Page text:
In theaters: 'Bergman Island'
"What's new for me about this film is that it was so frontal—it was the first time I actually represented a woman who had the same vocation as me," says writer-director and Academy member Mia Hansen-Løve, in her A.frame exclusive this week. Fresh off a Cannes premiere, the film stars Vicky Krieps and Tim Roth as a couple, and a couple of filmmakers, who make a pilgrimage to the island of Fårö—the longtime home of legendary filmmaker Ingmar Bergman. A poignant commentary on love, relationships and the creative process, the movie's meta-narrative aspects were not lost on Hansen-Løve, who found her perfect foil in Bergman's lofty home turf. "For years, I wanted to make a film about this, but I didn't know how and where and which form it would take. Until I got the idea of setting it in Fårö," she explains. "I had never been there, and it was really a place you dream up, a place of pilgrimage. Sort of a fantasy, fantasme." Also starring Mia Wasikowska and Anders Danielsen Lie.
'Needle in a Timestack'
Oscar winner John Ridley (12 Years a Slave) wrote and directed this probing sci-fi meditation on love and fate, starring Academy members Leslie Odom Jr. and Cynthia Erivo as a couple whose marriage is threatened by an unlikely source: time travel. Oh, and also by Erivo's meddling ex-husband, played by Orlando Bloom. Featuring a diverse cast and an inventive story, Needle in a Timestack looks to be one of the most original and daring science-fiction sagas in the genre to date. The great cast is rounded out by Freida Pinto and Jadyn Wong. Based on a short story of the same name by Robert Silverberg.
'The Last Duel'
Ridley Scott's account of the last officially sanctioned duel in France tells a very old story with plenty of resonance for the modern moment—and, yes, with a healthy dose of swashbuckling thrown in for good measure. Told in a Rashomon-style triptych from three points of view, the inciting event is Marguerite de Carrouges' (Jodie Comer) accusation of rape against squire Jacques Le Gris (Adam Driver). Carrouges' husband is a well-regarded knight, played by Matt Damon, and Damon's old buddy Ben Affleck throws in as an unscrupulous count, not to be trusted. Or is he? Nothing is quite as it seems, perhaps, in this narrative that skewers a kind of masculine toxicity that is sadly not so unfamiliar today. Also stars Harriet Walter, Nathaniel Parker and Sam Hazeldine. Oscar-winning screenwriters Damon and Affleck penned the script along with Oscar-nominated screenwriter Nicole Holofcener.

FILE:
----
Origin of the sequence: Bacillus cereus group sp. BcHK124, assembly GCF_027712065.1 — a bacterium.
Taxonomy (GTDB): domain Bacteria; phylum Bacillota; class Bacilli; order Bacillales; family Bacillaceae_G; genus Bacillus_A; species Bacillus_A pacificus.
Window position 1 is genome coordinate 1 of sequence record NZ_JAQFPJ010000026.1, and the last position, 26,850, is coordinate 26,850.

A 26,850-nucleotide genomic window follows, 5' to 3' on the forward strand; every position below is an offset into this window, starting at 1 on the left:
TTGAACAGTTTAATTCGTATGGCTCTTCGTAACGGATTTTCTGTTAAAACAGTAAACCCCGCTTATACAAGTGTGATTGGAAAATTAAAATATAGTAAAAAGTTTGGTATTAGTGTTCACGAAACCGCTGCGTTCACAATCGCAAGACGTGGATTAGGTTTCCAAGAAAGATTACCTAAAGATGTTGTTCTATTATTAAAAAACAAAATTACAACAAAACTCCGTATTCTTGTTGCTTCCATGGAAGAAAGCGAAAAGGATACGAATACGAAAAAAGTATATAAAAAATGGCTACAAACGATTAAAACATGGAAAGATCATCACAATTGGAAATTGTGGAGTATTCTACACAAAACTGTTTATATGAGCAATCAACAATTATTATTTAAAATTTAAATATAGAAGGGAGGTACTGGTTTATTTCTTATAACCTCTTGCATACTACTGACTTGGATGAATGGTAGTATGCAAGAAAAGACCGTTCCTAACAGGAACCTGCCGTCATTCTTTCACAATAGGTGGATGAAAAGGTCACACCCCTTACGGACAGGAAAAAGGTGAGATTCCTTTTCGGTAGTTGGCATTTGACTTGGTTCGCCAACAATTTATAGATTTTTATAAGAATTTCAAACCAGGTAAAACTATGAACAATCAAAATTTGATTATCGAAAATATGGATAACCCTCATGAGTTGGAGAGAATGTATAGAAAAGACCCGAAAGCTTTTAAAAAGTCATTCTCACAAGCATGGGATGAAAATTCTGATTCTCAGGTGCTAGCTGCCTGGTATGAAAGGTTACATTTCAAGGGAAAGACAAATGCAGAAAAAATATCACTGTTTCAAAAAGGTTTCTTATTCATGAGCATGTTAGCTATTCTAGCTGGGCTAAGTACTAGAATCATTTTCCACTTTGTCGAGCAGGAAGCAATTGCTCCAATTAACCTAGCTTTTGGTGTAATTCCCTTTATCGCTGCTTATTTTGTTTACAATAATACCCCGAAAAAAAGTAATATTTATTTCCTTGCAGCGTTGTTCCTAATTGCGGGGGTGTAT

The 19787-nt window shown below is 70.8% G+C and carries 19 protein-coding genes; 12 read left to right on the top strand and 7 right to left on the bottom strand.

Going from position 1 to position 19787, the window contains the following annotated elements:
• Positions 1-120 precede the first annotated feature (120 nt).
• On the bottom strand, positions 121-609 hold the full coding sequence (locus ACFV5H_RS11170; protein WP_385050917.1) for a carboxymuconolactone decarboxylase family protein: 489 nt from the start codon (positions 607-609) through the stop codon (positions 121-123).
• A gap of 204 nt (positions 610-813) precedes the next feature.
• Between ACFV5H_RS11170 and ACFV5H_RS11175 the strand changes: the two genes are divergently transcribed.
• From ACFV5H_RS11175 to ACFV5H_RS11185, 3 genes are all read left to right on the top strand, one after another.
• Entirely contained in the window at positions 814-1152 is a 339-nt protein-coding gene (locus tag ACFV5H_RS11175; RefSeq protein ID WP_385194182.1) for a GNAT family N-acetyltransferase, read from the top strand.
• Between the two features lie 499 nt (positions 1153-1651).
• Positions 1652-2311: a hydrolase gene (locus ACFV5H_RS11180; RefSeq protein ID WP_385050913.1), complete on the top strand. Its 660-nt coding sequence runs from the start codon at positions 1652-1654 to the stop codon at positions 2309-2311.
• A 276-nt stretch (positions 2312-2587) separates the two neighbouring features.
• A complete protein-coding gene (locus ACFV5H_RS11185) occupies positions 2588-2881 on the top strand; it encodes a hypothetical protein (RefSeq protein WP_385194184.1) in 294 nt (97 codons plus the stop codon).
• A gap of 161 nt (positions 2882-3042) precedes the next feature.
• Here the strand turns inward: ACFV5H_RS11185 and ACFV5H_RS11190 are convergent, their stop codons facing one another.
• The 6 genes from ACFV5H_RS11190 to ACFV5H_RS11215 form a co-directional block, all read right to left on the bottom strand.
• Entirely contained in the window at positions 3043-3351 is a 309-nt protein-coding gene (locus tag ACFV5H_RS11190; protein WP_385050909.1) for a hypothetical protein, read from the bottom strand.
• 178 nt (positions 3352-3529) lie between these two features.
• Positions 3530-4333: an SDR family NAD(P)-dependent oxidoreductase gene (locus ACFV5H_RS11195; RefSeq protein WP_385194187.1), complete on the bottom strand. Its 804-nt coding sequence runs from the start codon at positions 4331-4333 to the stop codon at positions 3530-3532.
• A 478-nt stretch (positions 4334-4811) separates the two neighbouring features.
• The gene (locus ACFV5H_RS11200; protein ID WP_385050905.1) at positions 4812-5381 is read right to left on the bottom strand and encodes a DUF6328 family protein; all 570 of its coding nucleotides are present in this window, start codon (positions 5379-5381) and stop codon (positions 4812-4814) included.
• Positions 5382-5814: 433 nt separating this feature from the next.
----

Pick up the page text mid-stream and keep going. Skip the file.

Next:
The 12th installment in the Halloween franchise—and sequel to 2018's Halloween—Halloween Kills picks up where we left off, with Academy member Jamie Lee Curtis and family fresh off the heels of victory over the monstrous Michael Myers, last seen locked in the basement of a burning house. There's only one problem: He doesn't stay down there for long. Director and Academy member David Gordon Green, who also piloted the 2018 reboot, has a lot of fun tossing in allusions to the original movies, making this sequel a particularly satisfying one for longtime Halloween fans. Also stars Judy Greer, Andi Matichak, Will Patton and Thomas Mann.
In theaters and streaming on Apple TV+: 'The Velvet Underground'
Oscar nominee Todd Haynes (Far From Heaven) takes on one of his beloved muses in this artful documentary, an examination of the remarkably influential band the Velvet Underground. Fronted by Lou Reed, the group first gained recognition as the pet project of New York artist Andy Warhol, but broke up before achieving mainstream success. The band nevertheless set the template for a certain kind of experimental art-rock group, deeply influencing 1970s musical trailblazers like David Bowie and Brian Eno, and Haynes cleverly mimics the band's style in his handling of reams of old footage and interviews—and places them in their rightful context as true innovators in queer and avant-garde music and culture.
In select theaters: 'Introducing, Selma Blair'
Winner of a Special Jury Award at SXSW, Introducing, Selma Blair is a hotly awaited doc that charts the actor's courageous reckoning with a multiple sclerosis diagnosis. Director Rachel Fleit proves adept at leavening the proceedings with humor and wit, while not shying away from the somber realities at hand, which Blair shares with openness and candor. The film will show exclusively in theaters until next Friday, when it becomes available for streaming on Discovery+.